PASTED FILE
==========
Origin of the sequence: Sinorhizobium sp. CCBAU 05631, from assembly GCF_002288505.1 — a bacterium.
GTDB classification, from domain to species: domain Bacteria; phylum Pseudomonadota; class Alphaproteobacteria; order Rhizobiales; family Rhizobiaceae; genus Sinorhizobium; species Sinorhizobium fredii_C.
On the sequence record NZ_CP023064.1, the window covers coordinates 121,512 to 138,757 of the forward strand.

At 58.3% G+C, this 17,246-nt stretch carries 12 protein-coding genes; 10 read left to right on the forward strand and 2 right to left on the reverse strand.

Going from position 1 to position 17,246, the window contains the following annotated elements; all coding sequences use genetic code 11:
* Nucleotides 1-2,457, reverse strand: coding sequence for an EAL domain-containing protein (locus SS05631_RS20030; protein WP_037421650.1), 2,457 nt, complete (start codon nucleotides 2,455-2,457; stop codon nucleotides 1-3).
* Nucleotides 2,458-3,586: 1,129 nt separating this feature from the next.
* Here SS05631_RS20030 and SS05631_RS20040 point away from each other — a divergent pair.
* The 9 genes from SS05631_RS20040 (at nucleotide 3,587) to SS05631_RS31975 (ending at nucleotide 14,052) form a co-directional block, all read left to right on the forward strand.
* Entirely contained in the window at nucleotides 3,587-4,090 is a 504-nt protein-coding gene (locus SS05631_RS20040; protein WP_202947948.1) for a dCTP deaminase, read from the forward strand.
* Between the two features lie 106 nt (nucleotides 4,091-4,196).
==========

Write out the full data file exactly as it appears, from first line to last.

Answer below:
Origin of the sequence: Sinorhizobium sp. CCBAU 05631, from assembly GCF_002288505.1 — a bacterium.
GTDB classification, from domain to species: domain Bacteria; phylum Pseudomonadota; class Alphaproteobacteria; order Rhizobiales; family Rhizobiaceae; genus Sinorhizobium; species Sinorhizobium fredii_C.
On the sequence record NZ_CP023064.1, the window covers coordinates 121,512 to 138,757 of the forward strand.

At 58.3% G+C, this 17,246-nt stretch carries 12 protein-coding genes; 10 read left to right on the forward strand and 2 right to left on the reverse strand.

Going from position 1 to position 17,246, the window contains the following annotated elements; all coding sequences use genetic code 11:
* Nucleotides 1-2,457, reverse strand: coding sequence for an EAL domain-containing protein (locus SS05631_RS20030; protein WP_037421650.1), 2,457 nt, complete (start codon nucleotides 2,455-2,457; stop codon nucleotides 1-3).
* Nucleotides 2,458-3,586: 1,129 nt separating this feature from the next.
* Here SS05631_RS20030 and SS05631_RS20040 point away from each other — a divergent pair.
* The 9 genes from SS05631_RS20040 (at nucleotide 3,587) to SS05631_RS31975 (ending at nucleotide 14,052) form a co-directional block, all read left to right on the forward strand.
* Entirely contained in the window at nucleotides 3,587-4,090 is a 504-nt protein-coding gene (locus SS05631_RS20040; protein WP_202947948.1) for a dCTP deaminase, read from the forward strand.
* Between the two features lie 106 nt (nucleotides 4,091-4,196).